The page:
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    TB BOARD | INTERVIEW TO SHAFEI XIA
    TB BOARD | INTERVIEW TO SHAFEI XIA
    [== TB === BOARD ===== INTERVIEW ==== TO === SHAFEI ==== XIA ==]

    INTERVIEW WITH SHAFEI XIA
    ELISA MUSCATELLI

     

    Elisa Muscatelli – How would you describe your art practice to a first-time audience? What ideogram would you use to represent it?

    Shafei Xia – The impressions of life, that’s what I go to draw. Three years ago I was a bit down, I wanted to paint, and I saw a paper that  I had brought from China on the table. At the Academy with professor Caccioni we had a lesson about the body, and I drew food, the body, and sex all together in a pleasant environment. My professor liked it a lot and suggested me to continue on this path, this would have been the theme I would have had to investigate for two years, but I left it and started painting oil on canvas, inserting some funny elements. Then I met a boy, fell in love and all the emotions started coming out of my heart. Enjoying life, joy, I don’t have defined research that I have to follow, it’s all life’s thoughts and experiences, there is nothing to research.
    The first work I did three and a half years ago, there is the written idiom 滿漢全席 (Manchu-Han imperial feast), it is a kind of view, I have to continue research of this nature, in this artwork you see the body inside plates, excrement and a bird, the bird comes sometimes back in my works, it means freedom. This artwork is about a celebration in an old Chinese palace, about a hundred dishes all together and all of them different, that had to be cooked.
    In the first work I did on sandalwood paper there is a woman suffering, without a body, with only a bone. Then I added some Chinese symbols, mountains, in ancient Chinese paintings you always see a small mountain in the background in the distance, then I put the red element that is the is fire, and finally the clouds.

    EM – Tigers, fish, sex acts, the composition of your artworks is fascinating thanks to the balance between erotism, humor, and reverence. How does the impulsive force of eros play into this?

    SX – The tiger is a symbol of violence in love. The fish is freedom, in China, there is an ancient philosophy book about the symbolism of fish and birds written by Zhuāngzǐ, and the tiger is the symbol for violence. I have also always painted the fruit of the peach, which is a symbol of sex, it has a red color and I like it very much to eat. The ship is another symbol to represent freedom. The fish, the ship, the sea, they all mean freedom. In one work I paint this woman with a fish head who is sick with a mountain tiger, in another, there is no tiger, but there is still the presence of an animal taking a bone, it represents violence.
    Make warm I did it quickly in one night, I was cold. It represents a quieter moment of my life, it is not like the initial passionate and violent love, after time there is calmer. First I painted the woman, then the tiger, then slowly the fire, the clouds, and the candles. It’s like taking a path through the heart. Sometimes there are no other meanings, some elements are just for beauty.
    The symbol of sex, the tiger, and eating together always represents enjoyment, the act of taking pleasure.
    I also like music very much, singing, the piano, but I have no knowledge about it and I sing badly. In Welcome to my show the tiger represents me, I am always a bit funny, everyone is serious about the concert and I represent myself in this way, I am like that in life too.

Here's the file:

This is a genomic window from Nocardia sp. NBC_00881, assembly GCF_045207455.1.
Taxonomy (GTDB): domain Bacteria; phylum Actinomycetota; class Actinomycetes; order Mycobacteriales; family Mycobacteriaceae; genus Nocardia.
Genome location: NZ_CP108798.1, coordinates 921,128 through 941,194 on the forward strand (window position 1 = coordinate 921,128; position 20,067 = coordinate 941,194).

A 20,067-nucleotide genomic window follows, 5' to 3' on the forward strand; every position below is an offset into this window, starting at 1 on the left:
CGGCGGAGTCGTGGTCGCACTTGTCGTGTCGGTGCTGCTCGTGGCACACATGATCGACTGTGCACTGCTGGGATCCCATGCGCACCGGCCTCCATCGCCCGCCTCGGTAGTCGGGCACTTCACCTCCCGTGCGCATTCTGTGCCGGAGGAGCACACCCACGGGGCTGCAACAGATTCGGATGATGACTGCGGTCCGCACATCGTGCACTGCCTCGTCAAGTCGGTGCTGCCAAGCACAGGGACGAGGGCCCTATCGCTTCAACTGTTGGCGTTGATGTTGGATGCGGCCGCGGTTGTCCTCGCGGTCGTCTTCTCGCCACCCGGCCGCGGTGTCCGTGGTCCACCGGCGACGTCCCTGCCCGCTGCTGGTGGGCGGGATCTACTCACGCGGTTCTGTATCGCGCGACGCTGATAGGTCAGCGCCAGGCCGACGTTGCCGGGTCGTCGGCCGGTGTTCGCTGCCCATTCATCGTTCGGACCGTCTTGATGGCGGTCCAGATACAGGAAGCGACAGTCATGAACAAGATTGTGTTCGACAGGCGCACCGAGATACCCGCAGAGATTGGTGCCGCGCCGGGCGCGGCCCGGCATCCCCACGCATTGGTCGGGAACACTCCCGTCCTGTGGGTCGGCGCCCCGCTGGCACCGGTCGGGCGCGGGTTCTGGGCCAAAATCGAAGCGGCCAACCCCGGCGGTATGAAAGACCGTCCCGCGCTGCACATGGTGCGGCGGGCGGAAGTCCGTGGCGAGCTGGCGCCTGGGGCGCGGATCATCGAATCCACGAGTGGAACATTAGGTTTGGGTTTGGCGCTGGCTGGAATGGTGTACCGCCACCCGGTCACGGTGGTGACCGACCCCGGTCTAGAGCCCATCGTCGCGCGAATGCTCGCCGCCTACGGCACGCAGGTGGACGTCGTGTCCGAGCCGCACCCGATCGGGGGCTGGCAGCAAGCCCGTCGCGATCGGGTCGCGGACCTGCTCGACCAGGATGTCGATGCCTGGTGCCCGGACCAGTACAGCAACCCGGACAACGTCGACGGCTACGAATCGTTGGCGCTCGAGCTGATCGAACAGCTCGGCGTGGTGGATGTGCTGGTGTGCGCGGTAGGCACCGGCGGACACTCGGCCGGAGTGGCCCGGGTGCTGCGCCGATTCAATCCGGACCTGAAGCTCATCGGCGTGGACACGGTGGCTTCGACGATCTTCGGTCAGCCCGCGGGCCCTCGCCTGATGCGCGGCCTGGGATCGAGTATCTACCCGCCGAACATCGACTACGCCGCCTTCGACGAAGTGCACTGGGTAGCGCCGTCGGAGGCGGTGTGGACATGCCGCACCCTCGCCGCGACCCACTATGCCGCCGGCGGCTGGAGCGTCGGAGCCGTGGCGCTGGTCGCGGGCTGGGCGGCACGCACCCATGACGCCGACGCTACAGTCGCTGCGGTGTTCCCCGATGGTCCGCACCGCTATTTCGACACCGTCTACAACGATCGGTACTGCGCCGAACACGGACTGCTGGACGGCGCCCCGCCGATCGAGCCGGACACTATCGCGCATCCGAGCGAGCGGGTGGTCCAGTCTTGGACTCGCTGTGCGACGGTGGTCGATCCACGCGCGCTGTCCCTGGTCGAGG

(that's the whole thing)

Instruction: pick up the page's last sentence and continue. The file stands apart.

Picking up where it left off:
EM – Your Pinterest account looks like a little digital Wunderkammer: dollhouses, photographs of butterflies, and circus performers. What do these elements have in common in your collection?

    SX – It’s all material that I deal with and that has had an impact on me. The dollhouse seems to me something joyful but also sad, it’s a closed environment that you can’t enjoy. The circus is also present in the collection and is a theme in my work.

    EM – Shaoxing, Shanghai, Bologna: how are these cities reflected in your work?

    SX – I don’t do anything in my native country, in Bologna, in Italy I learned to enjoy life, in China I have never done so, it’s all too fast, everyone thinks about earning money, not everyone but most. In Shanghai there is memory, I feel well, I met important people in my life: a German lady with whom I worked for two years and then an American lady who helped me a lot. A city is a place where I met these people, it’s the people I met in Shanghai that are the most important thing.

    EM – Except for Fellini’s aesthetic, which has been for you a historical, literary, or cinematographic reference of great impact in your artistic and personal career?

    SX – Fellini doesn’t influence me that so much, I like his personality, his films. In my opinion, the first influence is Henri Matisse, then Henri de Toulouse-Lautrec. I don’t know the perspective, when I started studying art I met Henri Matisse and Vincent van Gogh and some women artists, then Henri de Toulouse-Lautrec and then a great artist, Sanyu. Their life was honest and that is important for your life. For example, Sanyu never liked to have collaborations with the gallery, unlike other artists who wanted to, he always maintained his position, had many relationships, enjoyed, traveled, left everybody. He was not a person who was at home always painting or looked at art as something serious, he lived more seriously than art.
    Another reference is William Somerset Maugham, who wrote The Moon and the Sixpence. When I finished my three-year course I went to work and read his books. The book is about a boy who doesn’t want to become a normal person but wants to find his own freeway.

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    TB BOARD | INTERVIEW TO SHAFEI XIA